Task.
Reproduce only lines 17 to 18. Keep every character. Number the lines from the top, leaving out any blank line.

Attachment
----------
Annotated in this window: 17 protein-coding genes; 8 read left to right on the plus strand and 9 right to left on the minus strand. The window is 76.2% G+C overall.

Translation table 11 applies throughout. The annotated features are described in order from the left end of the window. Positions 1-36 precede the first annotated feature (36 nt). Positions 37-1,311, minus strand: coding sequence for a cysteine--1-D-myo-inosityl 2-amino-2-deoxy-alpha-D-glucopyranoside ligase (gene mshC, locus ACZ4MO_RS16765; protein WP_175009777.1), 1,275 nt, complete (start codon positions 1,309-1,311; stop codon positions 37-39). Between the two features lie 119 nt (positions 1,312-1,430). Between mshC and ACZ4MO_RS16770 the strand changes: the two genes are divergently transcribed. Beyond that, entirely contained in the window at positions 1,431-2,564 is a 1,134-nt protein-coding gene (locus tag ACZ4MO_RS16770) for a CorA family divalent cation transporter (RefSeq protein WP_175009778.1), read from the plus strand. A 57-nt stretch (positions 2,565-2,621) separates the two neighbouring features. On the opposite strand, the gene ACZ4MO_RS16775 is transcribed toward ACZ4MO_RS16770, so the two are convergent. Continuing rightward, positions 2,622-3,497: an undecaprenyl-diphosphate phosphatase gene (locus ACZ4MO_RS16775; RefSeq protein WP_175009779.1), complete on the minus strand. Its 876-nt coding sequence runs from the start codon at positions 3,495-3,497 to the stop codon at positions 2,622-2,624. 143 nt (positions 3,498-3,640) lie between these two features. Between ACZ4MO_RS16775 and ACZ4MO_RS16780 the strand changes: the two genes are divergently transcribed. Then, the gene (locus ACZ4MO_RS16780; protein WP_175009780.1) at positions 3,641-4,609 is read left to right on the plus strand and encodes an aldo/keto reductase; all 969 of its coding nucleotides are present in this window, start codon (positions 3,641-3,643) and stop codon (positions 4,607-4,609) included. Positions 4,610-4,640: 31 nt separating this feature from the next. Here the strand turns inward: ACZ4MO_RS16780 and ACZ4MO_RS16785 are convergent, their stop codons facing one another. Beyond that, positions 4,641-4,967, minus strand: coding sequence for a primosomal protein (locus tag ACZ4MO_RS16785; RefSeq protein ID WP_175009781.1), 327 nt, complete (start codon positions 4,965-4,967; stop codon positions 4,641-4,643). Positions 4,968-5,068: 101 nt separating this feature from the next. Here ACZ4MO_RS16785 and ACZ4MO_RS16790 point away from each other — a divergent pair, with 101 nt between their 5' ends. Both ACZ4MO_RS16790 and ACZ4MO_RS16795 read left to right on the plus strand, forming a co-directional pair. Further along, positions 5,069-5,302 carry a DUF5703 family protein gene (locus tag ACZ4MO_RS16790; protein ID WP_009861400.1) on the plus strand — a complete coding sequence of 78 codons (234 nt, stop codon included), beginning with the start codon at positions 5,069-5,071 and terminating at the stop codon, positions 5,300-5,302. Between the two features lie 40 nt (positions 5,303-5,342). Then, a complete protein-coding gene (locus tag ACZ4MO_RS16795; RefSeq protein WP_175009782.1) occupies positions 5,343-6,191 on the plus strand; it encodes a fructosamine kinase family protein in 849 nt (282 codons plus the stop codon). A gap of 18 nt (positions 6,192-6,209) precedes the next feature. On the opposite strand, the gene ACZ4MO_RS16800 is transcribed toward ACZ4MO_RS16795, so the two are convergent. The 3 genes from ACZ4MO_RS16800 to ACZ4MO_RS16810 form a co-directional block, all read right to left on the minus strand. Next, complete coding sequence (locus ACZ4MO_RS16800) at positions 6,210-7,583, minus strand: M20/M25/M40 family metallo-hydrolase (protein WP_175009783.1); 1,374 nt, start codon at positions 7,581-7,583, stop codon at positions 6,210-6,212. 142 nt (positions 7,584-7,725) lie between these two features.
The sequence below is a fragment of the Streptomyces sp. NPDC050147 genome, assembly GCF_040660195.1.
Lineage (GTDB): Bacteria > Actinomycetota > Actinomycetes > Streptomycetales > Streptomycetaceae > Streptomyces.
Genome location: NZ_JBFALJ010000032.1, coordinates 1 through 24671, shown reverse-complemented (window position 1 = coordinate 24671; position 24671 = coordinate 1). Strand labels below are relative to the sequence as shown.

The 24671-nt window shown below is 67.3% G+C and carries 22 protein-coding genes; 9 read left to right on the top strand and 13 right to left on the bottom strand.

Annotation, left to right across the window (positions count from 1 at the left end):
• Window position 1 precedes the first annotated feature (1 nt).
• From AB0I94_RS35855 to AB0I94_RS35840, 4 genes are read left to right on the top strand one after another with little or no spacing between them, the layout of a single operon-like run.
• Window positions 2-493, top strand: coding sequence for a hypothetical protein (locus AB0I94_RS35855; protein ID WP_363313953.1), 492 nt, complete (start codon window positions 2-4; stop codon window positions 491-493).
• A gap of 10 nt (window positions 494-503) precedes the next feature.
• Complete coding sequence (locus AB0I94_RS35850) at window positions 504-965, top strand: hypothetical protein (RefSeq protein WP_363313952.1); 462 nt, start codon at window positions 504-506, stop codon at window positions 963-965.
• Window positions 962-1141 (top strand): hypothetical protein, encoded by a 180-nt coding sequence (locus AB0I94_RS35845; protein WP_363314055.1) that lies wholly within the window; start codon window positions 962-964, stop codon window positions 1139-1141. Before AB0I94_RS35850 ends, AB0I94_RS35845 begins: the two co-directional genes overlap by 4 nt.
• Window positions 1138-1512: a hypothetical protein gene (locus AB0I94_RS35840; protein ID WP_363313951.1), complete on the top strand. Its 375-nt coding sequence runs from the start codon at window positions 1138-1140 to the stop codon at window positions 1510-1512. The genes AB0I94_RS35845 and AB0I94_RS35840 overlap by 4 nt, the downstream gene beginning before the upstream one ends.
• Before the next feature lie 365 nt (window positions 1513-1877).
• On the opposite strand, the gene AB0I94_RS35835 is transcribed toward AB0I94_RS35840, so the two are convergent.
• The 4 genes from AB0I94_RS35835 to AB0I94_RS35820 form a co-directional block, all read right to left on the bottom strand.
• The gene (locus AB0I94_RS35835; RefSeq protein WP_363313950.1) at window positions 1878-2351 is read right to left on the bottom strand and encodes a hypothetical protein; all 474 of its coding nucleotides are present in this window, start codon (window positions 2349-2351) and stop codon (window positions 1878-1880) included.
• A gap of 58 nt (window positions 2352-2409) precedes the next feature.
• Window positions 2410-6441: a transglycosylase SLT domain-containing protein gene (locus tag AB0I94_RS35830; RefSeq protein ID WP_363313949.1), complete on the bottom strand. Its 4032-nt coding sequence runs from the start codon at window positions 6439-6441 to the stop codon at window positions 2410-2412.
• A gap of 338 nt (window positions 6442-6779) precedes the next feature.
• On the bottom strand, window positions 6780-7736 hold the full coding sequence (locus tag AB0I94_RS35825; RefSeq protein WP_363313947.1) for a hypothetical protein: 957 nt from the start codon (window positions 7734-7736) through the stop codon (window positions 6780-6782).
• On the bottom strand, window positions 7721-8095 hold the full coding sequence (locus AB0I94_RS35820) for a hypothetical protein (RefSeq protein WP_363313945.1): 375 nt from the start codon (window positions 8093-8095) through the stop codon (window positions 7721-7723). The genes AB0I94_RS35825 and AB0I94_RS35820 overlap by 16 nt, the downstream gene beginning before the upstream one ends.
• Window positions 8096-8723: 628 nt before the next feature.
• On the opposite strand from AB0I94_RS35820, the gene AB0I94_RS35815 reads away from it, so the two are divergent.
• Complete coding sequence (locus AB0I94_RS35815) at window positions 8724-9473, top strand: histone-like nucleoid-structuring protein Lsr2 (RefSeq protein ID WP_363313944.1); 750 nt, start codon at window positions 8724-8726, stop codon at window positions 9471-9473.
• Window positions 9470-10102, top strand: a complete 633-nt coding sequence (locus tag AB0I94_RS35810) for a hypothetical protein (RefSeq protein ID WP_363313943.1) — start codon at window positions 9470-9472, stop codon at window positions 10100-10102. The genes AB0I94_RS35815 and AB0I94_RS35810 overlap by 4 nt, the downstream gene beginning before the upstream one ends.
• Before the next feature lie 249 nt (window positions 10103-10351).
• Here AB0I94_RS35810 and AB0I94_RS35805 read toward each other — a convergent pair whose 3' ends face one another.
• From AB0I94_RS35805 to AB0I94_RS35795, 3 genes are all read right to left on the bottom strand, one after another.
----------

• The 4 genes from AB0I94_RS35835 to AB0I94_RS35820 form a co-directional block, all read right to left on the bottom strand.
• The gene (locus AB0I94_RS35835; RefSeq protein WP_363313950.1) at window positions 1878-2351 is read right to left on the bottom strand and encodes a hypothetical protein; all 474 of its coding nucleotides are present in this window, start codon (window positions 2349-2351) and stop codon (window positions 1878-1880) included.